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OUR MISSION

In the wetlands of the Rainwater Basin and across Nebraska’s mixed-grass prairies, Rainwater Basin Joint Venture partners achieve habitat conservation through cooperation and sound science. Landowners, conservation organizations and government agencies work together through Joint Venture projects and programs to provide habitat for millions of migratory waterfowl, shorebirds, and other wildlife in this highly productive agricultural landscape.

RWBJV Administrative Area

Latest News

23rd Annual RWBJV Info Seminar to be Held on February 1, 2018

Join landowners, agricultural producers, conservation professionals, congressional staff, researchers, and students for a day of education and networking about conservation in Nebraska. The 23rd annual Rainwater Basin Joint Venture Informational Seminar will be held on Thursday, February 1, 2018 at the Hotel Grand Conference Center in Grand Island, Nebraska. There will

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May – September 2017 Update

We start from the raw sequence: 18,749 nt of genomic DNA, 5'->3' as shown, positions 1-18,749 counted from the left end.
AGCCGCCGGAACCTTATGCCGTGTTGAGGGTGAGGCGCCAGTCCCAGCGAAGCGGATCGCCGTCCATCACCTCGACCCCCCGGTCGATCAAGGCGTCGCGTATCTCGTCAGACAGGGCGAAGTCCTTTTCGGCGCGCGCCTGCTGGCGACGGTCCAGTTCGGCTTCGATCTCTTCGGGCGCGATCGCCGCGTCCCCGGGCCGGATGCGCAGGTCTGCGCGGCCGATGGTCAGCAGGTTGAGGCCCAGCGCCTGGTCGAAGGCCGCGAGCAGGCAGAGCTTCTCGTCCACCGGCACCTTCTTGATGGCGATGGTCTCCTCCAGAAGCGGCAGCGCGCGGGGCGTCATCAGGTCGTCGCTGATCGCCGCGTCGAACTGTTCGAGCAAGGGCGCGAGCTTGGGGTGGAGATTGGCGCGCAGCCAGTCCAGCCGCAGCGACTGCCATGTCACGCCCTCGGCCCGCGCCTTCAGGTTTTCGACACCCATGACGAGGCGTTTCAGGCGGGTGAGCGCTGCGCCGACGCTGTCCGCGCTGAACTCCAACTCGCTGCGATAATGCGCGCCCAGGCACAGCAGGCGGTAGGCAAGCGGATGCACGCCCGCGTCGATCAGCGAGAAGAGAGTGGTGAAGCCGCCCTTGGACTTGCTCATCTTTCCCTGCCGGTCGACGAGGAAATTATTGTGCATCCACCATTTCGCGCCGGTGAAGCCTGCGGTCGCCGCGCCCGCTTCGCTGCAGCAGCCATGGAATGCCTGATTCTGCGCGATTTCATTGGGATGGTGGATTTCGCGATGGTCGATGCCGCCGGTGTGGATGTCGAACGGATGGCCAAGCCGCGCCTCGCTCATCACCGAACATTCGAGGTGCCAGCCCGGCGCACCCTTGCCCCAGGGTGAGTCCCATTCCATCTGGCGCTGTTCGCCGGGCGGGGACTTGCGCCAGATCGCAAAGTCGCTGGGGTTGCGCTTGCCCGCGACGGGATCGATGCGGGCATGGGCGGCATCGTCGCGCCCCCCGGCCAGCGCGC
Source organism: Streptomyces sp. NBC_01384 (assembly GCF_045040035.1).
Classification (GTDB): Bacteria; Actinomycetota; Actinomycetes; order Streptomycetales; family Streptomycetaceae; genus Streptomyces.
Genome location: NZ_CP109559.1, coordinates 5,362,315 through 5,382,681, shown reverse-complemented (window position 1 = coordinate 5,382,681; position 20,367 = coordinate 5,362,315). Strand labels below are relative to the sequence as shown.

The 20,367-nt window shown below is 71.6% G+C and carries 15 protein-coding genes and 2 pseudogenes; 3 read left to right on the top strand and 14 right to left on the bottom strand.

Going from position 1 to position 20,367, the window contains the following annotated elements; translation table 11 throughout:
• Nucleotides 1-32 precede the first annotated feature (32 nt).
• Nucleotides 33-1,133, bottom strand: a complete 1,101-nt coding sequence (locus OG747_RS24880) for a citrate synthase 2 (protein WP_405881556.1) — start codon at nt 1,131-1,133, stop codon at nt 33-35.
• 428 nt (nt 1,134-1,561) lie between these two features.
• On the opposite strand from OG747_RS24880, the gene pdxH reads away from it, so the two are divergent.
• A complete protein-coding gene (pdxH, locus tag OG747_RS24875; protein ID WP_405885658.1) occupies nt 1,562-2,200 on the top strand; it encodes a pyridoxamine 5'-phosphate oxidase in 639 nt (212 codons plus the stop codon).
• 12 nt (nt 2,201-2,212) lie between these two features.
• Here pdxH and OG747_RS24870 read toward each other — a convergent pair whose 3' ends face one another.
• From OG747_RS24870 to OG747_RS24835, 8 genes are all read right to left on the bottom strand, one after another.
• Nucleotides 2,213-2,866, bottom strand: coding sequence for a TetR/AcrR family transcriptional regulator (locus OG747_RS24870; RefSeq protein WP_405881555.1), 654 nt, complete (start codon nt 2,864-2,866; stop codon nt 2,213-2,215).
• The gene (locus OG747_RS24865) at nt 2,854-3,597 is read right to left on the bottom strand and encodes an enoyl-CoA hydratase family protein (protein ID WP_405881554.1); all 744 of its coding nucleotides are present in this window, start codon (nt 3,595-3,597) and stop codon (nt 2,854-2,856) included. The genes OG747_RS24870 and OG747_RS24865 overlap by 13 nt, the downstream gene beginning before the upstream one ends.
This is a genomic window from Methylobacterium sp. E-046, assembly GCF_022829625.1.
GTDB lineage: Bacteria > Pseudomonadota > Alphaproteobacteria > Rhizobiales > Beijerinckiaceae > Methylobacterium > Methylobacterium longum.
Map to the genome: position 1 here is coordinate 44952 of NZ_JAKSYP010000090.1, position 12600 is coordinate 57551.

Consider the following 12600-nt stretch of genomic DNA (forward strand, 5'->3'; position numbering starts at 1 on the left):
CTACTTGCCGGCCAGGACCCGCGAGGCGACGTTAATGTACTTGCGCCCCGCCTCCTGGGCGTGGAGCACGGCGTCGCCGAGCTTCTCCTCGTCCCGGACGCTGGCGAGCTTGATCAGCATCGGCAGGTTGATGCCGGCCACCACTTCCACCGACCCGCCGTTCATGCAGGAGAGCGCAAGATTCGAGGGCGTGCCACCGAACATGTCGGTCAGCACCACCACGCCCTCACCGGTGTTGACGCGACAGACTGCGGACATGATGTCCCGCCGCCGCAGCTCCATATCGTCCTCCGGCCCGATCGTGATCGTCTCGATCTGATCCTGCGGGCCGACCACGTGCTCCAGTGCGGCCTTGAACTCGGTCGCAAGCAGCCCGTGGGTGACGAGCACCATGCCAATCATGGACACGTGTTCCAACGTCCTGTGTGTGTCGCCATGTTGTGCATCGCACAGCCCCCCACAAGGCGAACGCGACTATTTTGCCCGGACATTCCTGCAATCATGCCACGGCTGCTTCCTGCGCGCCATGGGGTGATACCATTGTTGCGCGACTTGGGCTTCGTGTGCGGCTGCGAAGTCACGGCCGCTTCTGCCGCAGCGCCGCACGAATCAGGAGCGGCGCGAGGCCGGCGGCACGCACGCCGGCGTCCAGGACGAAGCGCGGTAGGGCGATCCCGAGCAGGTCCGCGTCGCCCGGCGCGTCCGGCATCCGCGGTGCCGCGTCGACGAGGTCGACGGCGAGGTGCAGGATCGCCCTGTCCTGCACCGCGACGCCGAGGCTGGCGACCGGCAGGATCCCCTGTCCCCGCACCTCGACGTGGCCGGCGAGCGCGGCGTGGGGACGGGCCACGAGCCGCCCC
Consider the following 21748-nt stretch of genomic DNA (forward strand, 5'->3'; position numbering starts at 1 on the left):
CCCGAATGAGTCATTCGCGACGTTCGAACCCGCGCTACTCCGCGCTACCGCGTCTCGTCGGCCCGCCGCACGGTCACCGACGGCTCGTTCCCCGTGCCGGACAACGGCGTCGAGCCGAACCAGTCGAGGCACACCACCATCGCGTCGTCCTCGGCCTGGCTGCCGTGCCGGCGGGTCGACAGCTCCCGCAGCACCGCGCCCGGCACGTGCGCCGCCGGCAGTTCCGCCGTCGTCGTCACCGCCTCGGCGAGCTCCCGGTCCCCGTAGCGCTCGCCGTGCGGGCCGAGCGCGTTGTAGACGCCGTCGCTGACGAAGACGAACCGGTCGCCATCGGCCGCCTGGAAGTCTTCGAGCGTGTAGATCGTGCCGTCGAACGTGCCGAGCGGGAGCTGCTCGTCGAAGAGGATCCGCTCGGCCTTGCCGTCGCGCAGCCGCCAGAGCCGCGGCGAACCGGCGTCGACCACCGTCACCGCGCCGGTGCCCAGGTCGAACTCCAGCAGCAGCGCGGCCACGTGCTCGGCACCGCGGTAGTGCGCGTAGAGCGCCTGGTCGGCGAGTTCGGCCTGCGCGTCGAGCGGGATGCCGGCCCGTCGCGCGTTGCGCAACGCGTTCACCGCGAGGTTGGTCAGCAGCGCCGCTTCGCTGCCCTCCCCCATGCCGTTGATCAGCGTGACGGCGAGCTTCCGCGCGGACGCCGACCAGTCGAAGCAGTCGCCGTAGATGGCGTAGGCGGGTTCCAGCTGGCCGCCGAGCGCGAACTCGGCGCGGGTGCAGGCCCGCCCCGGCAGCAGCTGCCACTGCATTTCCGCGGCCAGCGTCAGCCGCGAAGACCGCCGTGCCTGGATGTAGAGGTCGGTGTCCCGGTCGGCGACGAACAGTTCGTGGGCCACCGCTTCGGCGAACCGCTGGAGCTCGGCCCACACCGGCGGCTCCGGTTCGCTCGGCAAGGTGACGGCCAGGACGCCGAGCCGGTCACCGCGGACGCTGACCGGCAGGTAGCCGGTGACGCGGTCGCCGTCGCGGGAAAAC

I don’t know where summer went – school has started and so have the hunting seasons. It has been a busy summer for all of the partners. Below is a short synopsis of the projects that have been completed. Please contact the office if you have questions or want more

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Rainwater Basin Waterfowl Study Suggests Ways to Improve Habitats

(Posted 9/17) Despite a 90% loss in wetland habitat, playa wetlands in Nebraska’s Rainwater Basin (RWB) provide essential foraging and resting opportunities to approximately 7 million migratory dabbling ducks, such as mallards and northern pintails, each spring. Such opportunities are necessary for ducks to accumulate the energy and protein needed

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Our partners include the U.S. Fish and Wildlife Service and Nebraska Game and Parks Commission, which manage public lands for wildlife habitat. However, agriculture producers and other private landowners are indispensable partners in habitat conservation. The Rainwater Basin Joint Venture offers private lands programs that can benefit both agriculture and wildlife.

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Eight out of ten years, I could never get in there and harvest that low spot. Now I can just put it out of my mind.

Clay County Farmer

As livestock producers, we can get benefits out of the wetlands, but those benefits also help the wildlife, hunters, and the migration.

RWB Cattleman

Rainwater Basin Joint Venture Supporters